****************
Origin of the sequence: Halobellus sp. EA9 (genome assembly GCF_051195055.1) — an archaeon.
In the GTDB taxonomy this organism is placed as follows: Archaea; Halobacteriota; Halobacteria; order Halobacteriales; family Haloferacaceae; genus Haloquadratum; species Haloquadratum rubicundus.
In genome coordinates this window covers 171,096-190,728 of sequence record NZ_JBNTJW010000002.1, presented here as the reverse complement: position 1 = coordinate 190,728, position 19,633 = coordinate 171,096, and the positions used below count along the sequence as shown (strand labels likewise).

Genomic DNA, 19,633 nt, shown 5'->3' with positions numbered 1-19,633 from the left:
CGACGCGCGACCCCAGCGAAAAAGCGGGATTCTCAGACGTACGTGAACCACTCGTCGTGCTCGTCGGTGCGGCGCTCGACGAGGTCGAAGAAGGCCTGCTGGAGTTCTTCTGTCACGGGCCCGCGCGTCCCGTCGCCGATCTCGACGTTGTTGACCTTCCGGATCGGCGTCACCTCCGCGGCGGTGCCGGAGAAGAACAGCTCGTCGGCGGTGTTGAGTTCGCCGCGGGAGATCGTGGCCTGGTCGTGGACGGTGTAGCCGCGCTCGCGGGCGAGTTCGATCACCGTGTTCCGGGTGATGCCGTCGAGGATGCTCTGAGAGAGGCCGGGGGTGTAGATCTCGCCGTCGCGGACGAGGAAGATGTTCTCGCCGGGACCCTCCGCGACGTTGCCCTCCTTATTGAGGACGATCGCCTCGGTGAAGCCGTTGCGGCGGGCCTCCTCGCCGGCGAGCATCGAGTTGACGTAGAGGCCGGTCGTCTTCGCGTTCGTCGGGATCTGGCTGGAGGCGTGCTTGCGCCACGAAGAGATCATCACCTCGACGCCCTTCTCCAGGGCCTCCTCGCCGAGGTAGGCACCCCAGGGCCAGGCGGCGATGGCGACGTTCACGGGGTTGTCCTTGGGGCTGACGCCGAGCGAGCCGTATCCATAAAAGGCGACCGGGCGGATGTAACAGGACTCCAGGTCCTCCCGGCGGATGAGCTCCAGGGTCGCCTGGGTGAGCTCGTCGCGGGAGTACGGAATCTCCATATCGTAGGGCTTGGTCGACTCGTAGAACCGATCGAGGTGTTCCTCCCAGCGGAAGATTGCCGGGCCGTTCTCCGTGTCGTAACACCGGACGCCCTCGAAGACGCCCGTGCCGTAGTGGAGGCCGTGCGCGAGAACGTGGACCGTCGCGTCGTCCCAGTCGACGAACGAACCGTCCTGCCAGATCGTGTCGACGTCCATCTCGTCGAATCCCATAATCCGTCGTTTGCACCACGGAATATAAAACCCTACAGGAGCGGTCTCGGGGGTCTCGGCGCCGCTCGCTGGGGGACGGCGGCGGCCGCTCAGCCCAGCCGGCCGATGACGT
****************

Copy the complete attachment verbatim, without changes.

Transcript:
Origin of the sequence: Halobellus sp. EA9 (genome assembly GCF_051195055.1) — an archaeon.
In the GTDB taxonomy this organism is placed as follows: Archaea; Halobacteriota; Halobacteria; order Halobacteriales; family Haloferacaceae; genus Haloquadratum; species Haloquadratum rubicundus.
In genome coordinates this window covers 171,096-190,728 of sequence record NZ_JBNTJW010000002.1, presented here as the reverse complement: position 1 = coordinate 190,728, position 19,633 = coordinate 171,096, and the positions used below count along the sequence as shown (strand labels likewise).

Genomic DNA, 19,633 nt, shown 5'->3' with positions numbered 1-19,633 from the left:
CGACGCGCGACCCCAGCGAAAAAGCGGGATTCTCAGACGTACGTGAACCACTCGTCGTGCTCGTCGGTGCGGCGCTCGACGAGGTCGAAGAAGGCCTGCTGGAGTTCTTCTGTCACGGGCCCGCGCGTCCCGTCGCCGATCTCGACGTTGTTGACCTTCCGGATCGGCGTCACCTCCGCGGCGGTGCCGGAGAAGAACAGCTCGTCGGCGGTGTTGAGTTCGCCGCGGGAGATCGTGGCCTGGTCGTGGACGGTGTAGCCGCGCTCGCGGGCGAGTTCGATCACCGTGTTCCGGGTGATGCCGTCGAGGATGCTCTGAGAGAGGCCGGGGGTGTAGATCTCGCCGTCGCGGACGAGGAAGATGTTCTCGCCGGGACCCTCCGCGACGTTGCCCTCCTTATTGAGGACGATCGCCTCGGTGAAGCCGTTGCGGCGGGCCTCCTCGCCGGCGAGCATCGAGTTGACGTAGAGGCCGGTCGTCTTCGCGTTCGTCGGGATCTGGCTGGAGGCGTGCTTGCGCCACGAAGAGATCATCACCTCGACGCCCTTCTCCAGGGCCTCCTCGCCGAGGTAGGCACCCCAGGGCCAGGCGGCGATGGCGACGTTCACGGGGTTGTCCTTGGGGCTGACGCCGAGCGAGCCGTATCCATAAAAGGCGACCGGGCGGATGTAACAGGACTCCAGGTCCTCCCGGCGGATGAGCTCCAGGGTCGCCTGGGTGAGCTCGTCGCGGGAGTACGGAATCTCCATATCGTAGGGCTTGGTCGACTCGTAGAACCGATCGAGGTGTTCCTCCCAGCGGAAGATTGCCGGGCCGTTCTCCGTGTCGTAACACCGGACGCCCTCGAAGACGCCCGTGCCGTAGTGGAGGCCGTGCGCGAGAACGTGGACCGTCGCGTCGTCCCAGTCGACGAACGAACCGTCCTGCCAGATCGTGTCGACGTCCATCTCGTCGAATCCCATAATCCGTCGTTTGCACCACGGAATATAAAACCCTACAGGAGCGGTCTCGGGGGTCTCGGCGCCGCTCGCTGGGGGACGGCGGCGGCCGCTCAGCCCAGCCGGCCGATGACGT